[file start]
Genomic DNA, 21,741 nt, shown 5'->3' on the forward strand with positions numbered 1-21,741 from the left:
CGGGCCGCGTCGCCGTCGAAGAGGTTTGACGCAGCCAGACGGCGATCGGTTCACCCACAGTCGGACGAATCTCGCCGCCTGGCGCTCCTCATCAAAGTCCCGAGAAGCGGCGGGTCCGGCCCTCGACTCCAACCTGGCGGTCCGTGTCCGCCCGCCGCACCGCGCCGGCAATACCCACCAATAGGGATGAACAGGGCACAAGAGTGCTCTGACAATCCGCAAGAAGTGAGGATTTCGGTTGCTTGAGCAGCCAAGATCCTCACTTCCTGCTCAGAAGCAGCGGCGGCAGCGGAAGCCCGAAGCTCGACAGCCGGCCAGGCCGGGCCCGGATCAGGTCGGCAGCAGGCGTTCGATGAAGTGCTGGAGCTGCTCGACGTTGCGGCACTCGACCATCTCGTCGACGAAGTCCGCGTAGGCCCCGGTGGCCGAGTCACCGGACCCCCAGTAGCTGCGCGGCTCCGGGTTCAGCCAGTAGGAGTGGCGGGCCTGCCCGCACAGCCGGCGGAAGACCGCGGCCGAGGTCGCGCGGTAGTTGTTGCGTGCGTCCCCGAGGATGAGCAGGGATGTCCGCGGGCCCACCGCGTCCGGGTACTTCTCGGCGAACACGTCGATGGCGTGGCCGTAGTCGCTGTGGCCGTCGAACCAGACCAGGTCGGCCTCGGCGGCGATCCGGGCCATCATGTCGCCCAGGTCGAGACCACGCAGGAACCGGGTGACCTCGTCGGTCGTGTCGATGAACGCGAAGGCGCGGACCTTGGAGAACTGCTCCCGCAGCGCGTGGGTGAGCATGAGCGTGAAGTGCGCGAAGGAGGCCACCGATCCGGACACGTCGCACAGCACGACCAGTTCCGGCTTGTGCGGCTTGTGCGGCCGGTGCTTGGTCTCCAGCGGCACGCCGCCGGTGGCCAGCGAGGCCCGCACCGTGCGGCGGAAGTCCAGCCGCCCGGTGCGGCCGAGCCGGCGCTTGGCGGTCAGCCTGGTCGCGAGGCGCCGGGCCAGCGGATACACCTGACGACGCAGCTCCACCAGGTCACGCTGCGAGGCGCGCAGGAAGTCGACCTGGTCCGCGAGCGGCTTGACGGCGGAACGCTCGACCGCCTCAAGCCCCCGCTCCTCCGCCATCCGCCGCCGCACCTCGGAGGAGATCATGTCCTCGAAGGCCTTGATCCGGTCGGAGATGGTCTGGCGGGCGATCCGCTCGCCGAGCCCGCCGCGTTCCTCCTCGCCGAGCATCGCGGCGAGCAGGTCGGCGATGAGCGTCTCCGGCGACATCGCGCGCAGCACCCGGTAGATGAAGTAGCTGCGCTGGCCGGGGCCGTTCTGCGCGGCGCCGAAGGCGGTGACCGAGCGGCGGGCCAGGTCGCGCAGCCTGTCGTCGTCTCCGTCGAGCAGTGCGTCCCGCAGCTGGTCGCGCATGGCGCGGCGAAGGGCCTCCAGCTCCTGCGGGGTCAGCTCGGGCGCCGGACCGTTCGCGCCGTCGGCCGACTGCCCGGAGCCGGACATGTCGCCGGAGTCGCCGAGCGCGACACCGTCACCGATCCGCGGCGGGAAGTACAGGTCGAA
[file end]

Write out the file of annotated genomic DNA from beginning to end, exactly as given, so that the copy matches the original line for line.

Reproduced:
Genomic DNA, 21,741 nt, shown 5'->3' on the forward strand with positions numbered 1-21,741 from the left:
CGGGCCGCGTCGCCGTCGAAGAGGTTTGACGCAGCCAGACGGCGATCGGTTCACCCACAGTCGGACGAATCTCGCCGCCTGGCGCTCCTCATCAAAGTCCCGAGAAGCGGCGGGTCCGGCCCTCGACTCCAACCTGGCGGTCCGTGTCCGCCCGCCGCACCGCGCCGGCAATACCCACCAATAGGGATGAACAGGGCACAAGAGTGCTCTGACAATCCGCAAGAAGTGAGGATTTCGGTTGCTTGAGCAGCCAAGATCCTCACTTCCTGCTCAGAAGCAGCGGCGGCAGCGGAAGCCCGAAGCTCGACAGCCGGCCAGGCCGGGCCCGGATCAGGTCGGCAGCAGGCGTTCGATGAAGTGCTGGAGCTGCTCGACGTTGCGGCACTCGACCATCTCGTCGACGAAGTCCGCGTAGGCCCCGGTGGCCGAGTCACCGGACCCCCAGTAGCTGCGCGGCTCCGGGTTCAGCCAGTAGGAGTGGCGGGCCTGCCCGCACAGCCGGCGGAAGACCGCGGCCGAGGTCGCGCGGTAGTTGTTGCGTGCGTCCCCGAGGATGAGCAGGGATGTCCGCGGGCCCACCGCGTCCGGGTACTTCTCGGCGAACACGTCGATGGCGTGGCCGTAGTCGCTGTGGCCGTCGAACCAGACCAGGTCGGCCTCGGCGGCGATCCGGGCCATCATGTCGCCCAGGTCGAGACCACGCAGGAACCGGGTGACCTCGTCGGTCGTGTCGATGAACGCGAAGGCGCGGACCTTGGAGAACTGCTCCCGCAGCGCGTGGGTGAGCATGAGCGTGAAGTGCGCGAAGGAGGCCACCGATCCGGACACGTCGCACAGCACGACCAGTTCCGGCTTGTGCGGCTTGTGCGGCCGGTGCTTGGTCTCCAGCGGCACGCCGCCGGTGGCCAGCGAGGCCCGCACCGTGCGGCGGAAGTCCAGCCGCCCGGTGCGGCCGAGCCGGCGCTTGGCGGTCAGCCTGGTCGCGAGGCGCCGGGCCAGCGGATACACCTGACGACGCAGCTCCACCAGGTCACGCTGCGAGGCGCGCAGGAAGTCGACCTGGTCCGCGAGCGGCTTGACGGCGGAACGCTCGACCGCCTCAAGCCCCCGCTCCTCCGCCATCCGCCGCCGCACCTCGGAGGAGATCATGTCCTCGAAGGCCTTGATCCGGTCGGAGATGGTCTGGCGGGCGATCCGCTCGCCGAGCCCGCCGCGTTCCTCCTCGCCGAGCATCGCGGCGAGCAGGTCGGCGATGAGCGTCTCCGGCGACATCGCGCGCAGCACCCGGTAGATGAAGTAGCTGCGCTGGCCGGGGCCGTTCTGCGCGGCGCCGAAGGCGGTGACCGAGCGGCGGGCCAGGTCGCGCAGCCTGTCGTCGTCTCCGTCGAGCAGTGCGTCCCGCAGCTGGTCGCGCATGGCGCGGCGAAGGGCCTCCAGCTCCTGCGGGGTCAGCTCGGGCGCCGGACCGTTCGCGCCGTCGGCCGACTGCCCGGAGCCGGACATGTCGCCGGAGTCGCCGAGCGCGACACCGTCACCGATCCGCGGCGGGAAGTACAGGTCGAA